On January 20, 2000, the Federal Communications Commission (FCC) authorized new, non-commercial Low Power FM (LPFM) broadcast stations throughout the FM band at powers of up to 100 watts. Using a 30 meter (100 foot) mast, high quality coverage is possible over a 7 to 12 mile diameter, according to terrain and the strength of competing FM stations.
Transportation agencies were given priority over education, church and community group applicants in that, for example, they could apply for many licenses within a state. However, all applications had to be made within a very narrow time window of June 11 to 15, 2001 . Once granted, the licenses are good for eight years.
The new LPFM service provided a unique opportunity to get rural roadway, weather and tourism ITS information into every car and truck at a reasonable cost. FM offers high quality reception and other benefits over traditional AM Highway Advisory Radio. LPFM is affordable, at about $12,000 per station for the broadcasting equipment. However, many LPFM sites -perhaps over a hundred – may ideally have been needed to cover a single state
ITS proponents may have felt that the LPFM concept was relatively ‘low tech’. Advanced Traveler Information Systems (ATIS) technologies using digital traffic messages had been proposed for over fifteen years, without reaching the marketplace. Instead of waiting for ATIS digital systems, LPFM required nothing more than the car radio already found in every vehicle, albeit served with content using the latest MP3 technologies.
While LPFM avoided the critical mass problem that has frustrated ATIS, LPFM can still take advantage of future ATIS sub-carrier systems. Sub-carrier data could be added to LPFM to carry digital traffic messages right into vehicles. And while sub-carrier data rates could be quite low, the cellular design of LPFM meant that local data could get priority. The same Internet connections to LPFM stations that carry MP3 also support digital traffic message services.
There were however, several challenges which need to be addressed before successful implementation and deployment could occur. The project took the following approach:
Task 1 – Develop recommended alternative for each site with opposing applications.
Although the FCC has given priority to transportation agencies over education, community and church groups, there were cases where agencies are competing for air space. Task one suggested and developed methods for creating a mixed use air space which would allow for traveler information messages to be spliced with either education, community or church group program content.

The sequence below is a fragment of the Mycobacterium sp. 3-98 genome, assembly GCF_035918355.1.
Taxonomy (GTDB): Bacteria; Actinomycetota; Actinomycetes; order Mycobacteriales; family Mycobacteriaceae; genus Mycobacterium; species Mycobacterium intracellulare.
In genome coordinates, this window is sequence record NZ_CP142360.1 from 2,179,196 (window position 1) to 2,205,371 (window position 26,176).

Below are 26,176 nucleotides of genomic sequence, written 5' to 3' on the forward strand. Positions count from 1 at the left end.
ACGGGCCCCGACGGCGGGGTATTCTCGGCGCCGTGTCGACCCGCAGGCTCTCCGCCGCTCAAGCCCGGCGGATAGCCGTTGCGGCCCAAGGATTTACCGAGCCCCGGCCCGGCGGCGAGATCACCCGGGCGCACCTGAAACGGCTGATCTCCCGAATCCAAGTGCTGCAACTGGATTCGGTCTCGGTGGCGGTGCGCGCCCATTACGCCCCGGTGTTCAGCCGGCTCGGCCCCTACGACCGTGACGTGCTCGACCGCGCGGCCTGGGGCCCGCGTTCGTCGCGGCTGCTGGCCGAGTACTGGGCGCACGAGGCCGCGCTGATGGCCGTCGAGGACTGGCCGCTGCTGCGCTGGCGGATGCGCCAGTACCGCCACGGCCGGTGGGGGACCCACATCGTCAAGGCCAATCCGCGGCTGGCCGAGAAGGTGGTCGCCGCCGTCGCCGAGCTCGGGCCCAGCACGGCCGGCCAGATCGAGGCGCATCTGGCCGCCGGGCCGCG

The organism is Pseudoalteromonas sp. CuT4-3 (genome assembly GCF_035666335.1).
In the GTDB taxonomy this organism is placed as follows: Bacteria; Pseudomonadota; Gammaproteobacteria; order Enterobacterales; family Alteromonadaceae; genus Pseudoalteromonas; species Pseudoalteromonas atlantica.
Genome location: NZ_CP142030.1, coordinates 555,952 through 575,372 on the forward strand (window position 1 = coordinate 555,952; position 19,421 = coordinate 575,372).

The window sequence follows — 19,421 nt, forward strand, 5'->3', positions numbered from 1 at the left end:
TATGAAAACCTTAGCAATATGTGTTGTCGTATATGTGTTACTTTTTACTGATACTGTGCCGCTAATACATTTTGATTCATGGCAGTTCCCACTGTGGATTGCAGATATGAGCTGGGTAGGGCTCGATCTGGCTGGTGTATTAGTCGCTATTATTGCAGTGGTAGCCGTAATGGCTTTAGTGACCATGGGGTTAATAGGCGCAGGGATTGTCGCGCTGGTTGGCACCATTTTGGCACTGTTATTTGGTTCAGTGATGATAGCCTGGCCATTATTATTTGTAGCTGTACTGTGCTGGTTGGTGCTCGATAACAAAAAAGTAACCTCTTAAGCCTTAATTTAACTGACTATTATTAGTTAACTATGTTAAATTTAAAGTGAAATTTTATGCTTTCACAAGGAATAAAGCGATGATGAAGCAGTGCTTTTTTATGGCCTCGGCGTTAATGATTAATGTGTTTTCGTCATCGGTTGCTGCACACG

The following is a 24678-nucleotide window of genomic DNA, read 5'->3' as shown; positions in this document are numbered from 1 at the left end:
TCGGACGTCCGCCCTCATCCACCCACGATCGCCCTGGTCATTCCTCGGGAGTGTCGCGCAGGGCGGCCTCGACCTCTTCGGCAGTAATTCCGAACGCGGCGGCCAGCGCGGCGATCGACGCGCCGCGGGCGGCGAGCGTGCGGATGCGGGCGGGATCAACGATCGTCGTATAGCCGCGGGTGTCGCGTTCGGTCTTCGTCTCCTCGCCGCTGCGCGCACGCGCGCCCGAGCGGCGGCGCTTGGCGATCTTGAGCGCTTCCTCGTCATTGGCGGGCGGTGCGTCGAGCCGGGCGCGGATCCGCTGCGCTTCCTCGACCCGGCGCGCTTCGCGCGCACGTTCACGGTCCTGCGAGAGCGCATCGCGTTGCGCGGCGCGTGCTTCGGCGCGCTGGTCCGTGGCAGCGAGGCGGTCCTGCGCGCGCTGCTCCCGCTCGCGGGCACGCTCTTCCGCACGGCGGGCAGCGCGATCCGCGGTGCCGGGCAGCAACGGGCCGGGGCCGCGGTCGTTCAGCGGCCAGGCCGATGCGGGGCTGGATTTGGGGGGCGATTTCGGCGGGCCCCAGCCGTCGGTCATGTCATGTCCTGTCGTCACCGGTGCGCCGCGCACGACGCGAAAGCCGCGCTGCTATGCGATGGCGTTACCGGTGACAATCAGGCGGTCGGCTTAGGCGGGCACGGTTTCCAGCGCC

Task 2 – Begin negotiations for space sharing on cell and radio towers
LPFM service is capable of operating from a transmitter attached to a cell or radio tower. Institutional negotiations occurred to determine the cost of installation, rental fees and other issues which may arise in the future.
Task 3 – Preparing for equipment deployment
Task three identified the necessary equipment for a single, state or county wide LPFM operation. The equipment included the following:
- Fix signs with flashing beacon;
- Software Integration (CARS, Foretell, MP3)
- Radio Data System Technologies
Task 4 – Develop LPFM content and quality control
Task four developed traveler information content to be disseminated to motorists such as road and weather conditions, timing of recorded sequences and sponsorship messages and the format that message sets were developed and disseminated.
Task 5 – Begin sponsorship negotiations
Private sponsorship was well established in public broadcasting. Since March 1984, FCC had allowed public broadcasters to carry sponsors’ information such as (1) slogans or ‘logograms’ which identify rather than promote, (2) location information, (3) value-neutral descriptions of product lines or services, and (4) brand names, trade names and product/service listings. In the context of LPFM, such business sponsorship can not only fund vital public safety information, it also helps travelers find out the facts on local services and visitor attractions.
Task five identified the role of sponsors and the format of the sponsorship messages. Furthermore negotiations with sponsors reviewed issues such as maintaining and updating message content.
A document recommending best practice approach for LPFM implementation and deployment.